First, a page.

The ‘Friends of a New Northern Pulp’ sign in the window of the New Glasgow constituency office of African Nova Scotian Affairs Minister and Pictou Centre MLA Pat Dunn probably won’t be there much longer.
On Friday, and then again Monday, the Halifax Examiner received photographs of the constituency office with the sign from the ‘Friends of a New Northern Pulp’ group that has been critical of Nova Scotia Environment and Climate Change (NSECC).
Speaking on the Todd Veinotte Show on CityNews 95.7 last week, Robin Wilber, chair of the lobby group and president of Elmsdale Lumber, went public with his disdain for the ‘bureaucrats’ in NSECC, and the environmental process that the Paper Excellence company Northern Pulp has to undergo before it can re-open its 55-year-old pulp mill in Pictou County.
The Examiner contacted Dunn’s constituency office for a statement about the presence of the sign, to ask whether there was anything unusual about a government minister promoting a lobby group that is critical of the provincial government, and that seems intent on influencing an ongoing environmental assessment.
Dunn’s assistant said that only Dunn could speak about the sign, and that he had never hid his support for Northern Pulp. She said she would pass on the message about the Examiner’s query to Dunn. As of this writing, there has been no call back from the minister.
The Examiner also contacted the provincial Executive Council Office for comment about the sign, and received an immediate reply from Catherine Klimek, Premier Tim Houston’s press secretary.
In an email, Klimek wrote, “Neither the Premier or government caucus feel it is appropriate to display materials of this nature in government or constituency offices.”
“We have followed up with the member to immediately remove the sign,” said Klimek. “We will also communicate this message to the entire caucus to let them know that this is inappropriate.”
Northern Pulp ‘friends’ not friendly to NSECC
In his interview with Todd Veinotte on March 18, Wilber said of the provincial environment department, “They don’t have any experts in this field, but they want to control it, like they did the last time.”
“It’s absolutely clear to the forest industry in Nova Scotia the plan was in the beginning to run them out of time, and run them out of town,” Wilber said, “And that’s exactly what they did, and that’s exactly what they’re trying to do here.”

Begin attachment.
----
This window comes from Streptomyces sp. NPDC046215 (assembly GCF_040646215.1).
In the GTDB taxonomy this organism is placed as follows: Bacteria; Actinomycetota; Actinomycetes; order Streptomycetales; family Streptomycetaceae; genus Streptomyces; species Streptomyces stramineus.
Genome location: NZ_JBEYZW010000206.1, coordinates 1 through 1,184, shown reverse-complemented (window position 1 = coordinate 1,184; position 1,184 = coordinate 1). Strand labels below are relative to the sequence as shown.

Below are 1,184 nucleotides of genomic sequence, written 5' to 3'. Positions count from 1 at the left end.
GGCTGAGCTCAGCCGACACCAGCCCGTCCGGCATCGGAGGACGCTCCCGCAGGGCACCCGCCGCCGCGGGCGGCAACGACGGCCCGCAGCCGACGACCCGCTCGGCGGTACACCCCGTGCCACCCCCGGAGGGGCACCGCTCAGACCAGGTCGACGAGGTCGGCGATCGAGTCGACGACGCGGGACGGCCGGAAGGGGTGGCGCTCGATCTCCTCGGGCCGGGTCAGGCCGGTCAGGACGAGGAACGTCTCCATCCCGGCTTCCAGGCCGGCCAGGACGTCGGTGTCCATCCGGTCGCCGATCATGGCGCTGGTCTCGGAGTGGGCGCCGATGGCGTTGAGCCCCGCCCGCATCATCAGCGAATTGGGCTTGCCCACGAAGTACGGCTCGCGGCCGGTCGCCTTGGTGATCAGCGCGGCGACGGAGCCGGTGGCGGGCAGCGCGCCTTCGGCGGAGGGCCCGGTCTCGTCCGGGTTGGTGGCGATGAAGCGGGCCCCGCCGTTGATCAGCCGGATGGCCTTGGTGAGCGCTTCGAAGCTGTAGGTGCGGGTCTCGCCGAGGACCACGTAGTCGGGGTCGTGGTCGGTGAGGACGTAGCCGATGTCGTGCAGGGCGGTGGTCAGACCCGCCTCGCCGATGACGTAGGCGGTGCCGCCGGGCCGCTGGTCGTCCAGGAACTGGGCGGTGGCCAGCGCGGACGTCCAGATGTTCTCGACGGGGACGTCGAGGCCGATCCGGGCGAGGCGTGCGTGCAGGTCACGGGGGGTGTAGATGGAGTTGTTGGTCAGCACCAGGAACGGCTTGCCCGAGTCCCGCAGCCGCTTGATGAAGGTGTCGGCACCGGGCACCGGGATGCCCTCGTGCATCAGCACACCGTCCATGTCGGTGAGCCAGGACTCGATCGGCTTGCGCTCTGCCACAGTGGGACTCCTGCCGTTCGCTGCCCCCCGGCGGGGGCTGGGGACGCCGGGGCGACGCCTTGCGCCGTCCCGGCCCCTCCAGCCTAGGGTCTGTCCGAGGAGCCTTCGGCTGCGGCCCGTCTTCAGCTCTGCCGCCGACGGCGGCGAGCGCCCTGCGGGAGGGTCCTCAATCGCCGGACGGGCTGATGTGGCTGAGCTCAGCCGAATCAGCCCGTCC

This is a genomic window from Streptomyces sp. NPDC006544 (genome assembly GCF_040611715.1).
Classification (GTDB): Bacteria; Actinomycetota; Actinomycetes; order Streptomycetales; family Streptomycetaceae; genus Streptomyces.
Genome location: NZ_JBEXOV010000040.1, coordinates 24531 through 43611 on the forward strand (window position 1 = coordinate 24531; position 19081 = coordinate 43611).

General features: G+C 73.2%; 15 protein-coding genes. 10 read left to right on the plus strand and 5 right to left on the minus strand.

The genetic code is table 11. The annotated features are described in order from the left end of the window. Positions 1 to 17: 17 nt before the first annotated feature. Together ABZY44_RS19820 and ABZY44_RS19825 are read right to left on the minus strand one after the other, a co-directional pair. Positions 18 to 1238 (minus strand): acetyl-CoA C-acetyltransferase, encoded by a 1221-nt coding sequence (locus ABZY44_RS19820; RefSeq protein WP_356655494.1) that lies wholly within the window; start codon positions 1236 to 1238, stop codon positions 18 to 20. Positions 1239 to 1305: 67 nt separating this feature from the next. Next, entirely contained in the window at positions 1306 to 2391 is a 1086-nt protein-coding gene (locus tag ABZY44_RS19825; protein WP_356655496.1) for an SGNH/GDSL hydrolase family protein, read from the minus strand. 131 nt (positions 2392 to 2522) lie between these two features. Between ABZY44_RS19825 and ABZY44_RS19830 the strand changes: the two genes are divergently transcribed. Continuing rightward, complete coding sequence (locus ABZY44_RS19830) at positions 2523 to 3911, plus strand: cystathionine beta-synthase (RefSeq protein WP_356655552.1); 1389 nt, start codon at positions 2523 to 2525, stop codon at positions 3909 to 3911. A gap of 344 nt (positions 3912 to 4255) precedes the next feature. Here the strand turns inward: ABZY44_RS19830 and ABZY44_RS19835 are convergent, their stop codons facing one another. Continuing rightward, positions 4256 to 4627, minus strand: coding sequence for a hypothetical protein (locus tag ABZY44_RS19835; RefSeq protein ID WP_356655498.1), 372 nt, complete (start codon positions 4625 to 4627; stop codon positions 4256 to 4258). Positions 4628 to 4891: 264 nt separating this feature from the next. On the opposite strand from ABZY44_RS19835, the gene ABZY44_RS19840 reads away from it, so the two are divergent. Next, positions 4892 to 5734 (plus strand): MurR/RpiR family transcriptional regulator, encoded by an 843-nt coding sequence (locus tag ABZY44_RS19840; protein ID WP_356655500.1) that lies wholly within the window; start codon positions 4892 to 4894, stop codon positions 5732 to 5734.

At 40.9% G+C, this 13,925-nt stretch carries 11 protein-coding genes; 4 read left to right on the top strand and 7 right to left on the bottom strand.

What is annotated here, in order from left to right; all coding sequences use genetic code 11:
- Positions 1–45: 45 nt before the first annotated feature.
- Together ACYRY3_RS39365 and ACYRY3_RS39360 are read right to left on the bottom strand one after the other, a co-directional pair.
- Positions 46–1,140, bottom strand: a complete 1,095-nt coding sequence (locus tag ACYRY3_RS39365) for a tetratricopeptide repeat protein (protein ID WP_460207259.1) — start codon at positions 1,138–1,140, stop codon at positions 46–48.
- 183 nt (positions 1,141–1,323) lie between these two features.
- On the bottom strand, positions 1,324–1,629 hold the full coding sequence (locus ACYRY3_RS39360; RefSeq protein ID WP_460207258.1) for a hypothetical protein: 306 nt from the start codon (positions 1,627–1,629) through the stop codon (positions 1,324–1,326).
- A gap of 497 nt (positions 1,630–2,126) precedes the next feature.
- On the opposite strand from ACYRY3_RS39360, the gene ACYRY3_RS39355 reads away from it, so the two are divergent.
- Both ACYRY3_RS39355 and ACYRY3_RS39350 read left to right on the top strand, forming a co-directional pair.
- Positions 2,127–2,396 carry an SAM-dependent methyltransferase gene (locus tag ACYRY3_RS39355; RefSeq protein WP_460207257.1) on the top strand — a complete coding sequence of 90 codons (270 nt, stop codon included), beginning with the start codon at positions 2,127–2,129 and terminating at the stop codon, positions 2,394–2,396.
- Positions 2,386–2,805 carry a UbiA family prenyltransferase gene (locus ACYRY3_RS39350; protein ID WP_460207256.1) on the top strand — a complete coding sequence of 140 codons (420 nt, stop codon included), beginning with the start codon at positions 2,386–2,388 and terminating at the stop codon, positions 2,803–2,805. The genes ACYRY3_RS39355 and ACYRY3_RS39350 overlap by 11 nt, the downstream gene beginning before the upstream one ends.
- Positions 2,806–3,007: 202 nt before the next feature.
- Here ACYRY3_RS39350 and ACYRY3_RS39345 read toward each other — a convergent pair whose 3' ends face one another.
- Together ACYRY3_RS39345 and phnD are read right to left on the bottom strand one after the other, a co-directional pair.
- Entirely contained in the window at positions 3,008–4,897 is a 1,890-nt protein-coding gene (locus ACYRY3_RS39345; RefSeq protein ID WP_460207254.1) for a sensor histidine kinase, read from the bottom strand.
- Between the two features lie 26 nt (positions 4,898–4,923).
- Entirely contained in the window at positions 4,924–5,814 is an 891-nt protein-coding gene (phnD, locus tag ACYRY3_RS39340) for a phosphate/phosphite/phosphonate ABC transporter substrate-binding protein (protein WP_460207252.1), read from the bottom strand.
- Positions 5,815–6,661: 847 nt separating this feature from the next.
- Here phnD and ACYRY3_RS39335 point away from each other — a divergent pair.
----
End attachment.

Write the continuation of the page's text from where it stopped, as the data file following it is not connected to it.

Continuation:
Wilber was referring to the previous environmental assessment process for a new effluent treatment facility, a process from which Northern Pulp withdrew in April 2020. It did so after Nova Scotia Environment decided in December in 2019 that Northern Pulp needed to prepare an Environmental Assessment Report, “pursuant to Section 18(b) of the Environmental Assessment Regulations.”
In December 2021, shortly after Northern Pulp — and its parents Paper Excellence Canada Holdings and Hervey Investments (The Netherlands), which are part of the multi-billion-dollar corporate empire of the multibillionaire Sino-Indonesian Widjaja family — launched a lawsuit against Nova Scotia for $450 million in the Nova Scotia Supreme Court, Northern Pulp registered a new project for an environmental assessment with NSECC, this time for the “mill transformation.”
Last week, NSECC issued the final Terms of Reference (TOR) for the preparation of an environmental assessment report for the mill transformation project, and did not give in a series of audacious demands from Northern Pulp for changes to the draft TOR.
As the Halifax Examiner reported in the March 15 Morning File, these demands included permission to move ahead with the project while the environmental assessment process was ongoing, and for clear limits in advance for emissions and effluent.
Independent Nova Scotian environmental consultant Peter Oram has stated clearly in a signed affidavit that this is not something the NSECC Terms of Reference typically specify.
It was the refusal by NSECC to cave to Northern Pulp demands for changes to the Terms of Reference that seems to have riled Wilber and the “Friends of a New Northern Pulp” lobby group he chairs.
Said Wilber on Todd Veinotte’s show:
It’s clear the present rules are broken. No company in the future will ever look at Nova Scotia. In the world we’re seen as closed for business.
When Tim Houston was in opposition he pushed [then Premier Stephen] McNeil to stop moving the goalposts, and be clear about what the demands were. And now where is he? Now he’s in power; that seems to have changed.
Well, as it turns out, Tim Houston is very much around, and as his press secretary told the Examiner, he is not impressed by the presence of that ‘Friends of a New Northern Pulp’ sign in Dunn’s constituency office window.
Nor, apparently, is Houston impressed by the ‘Friends” criticism of Nova Scotia’s environmental assessment process.
Klimek told the Examiner that once Northern Pulp submits their environmental assessment it will be assessed by an independent panel.
Which is exactly what NSECC’s final Terms of Reference for the environmental assessment say should happen.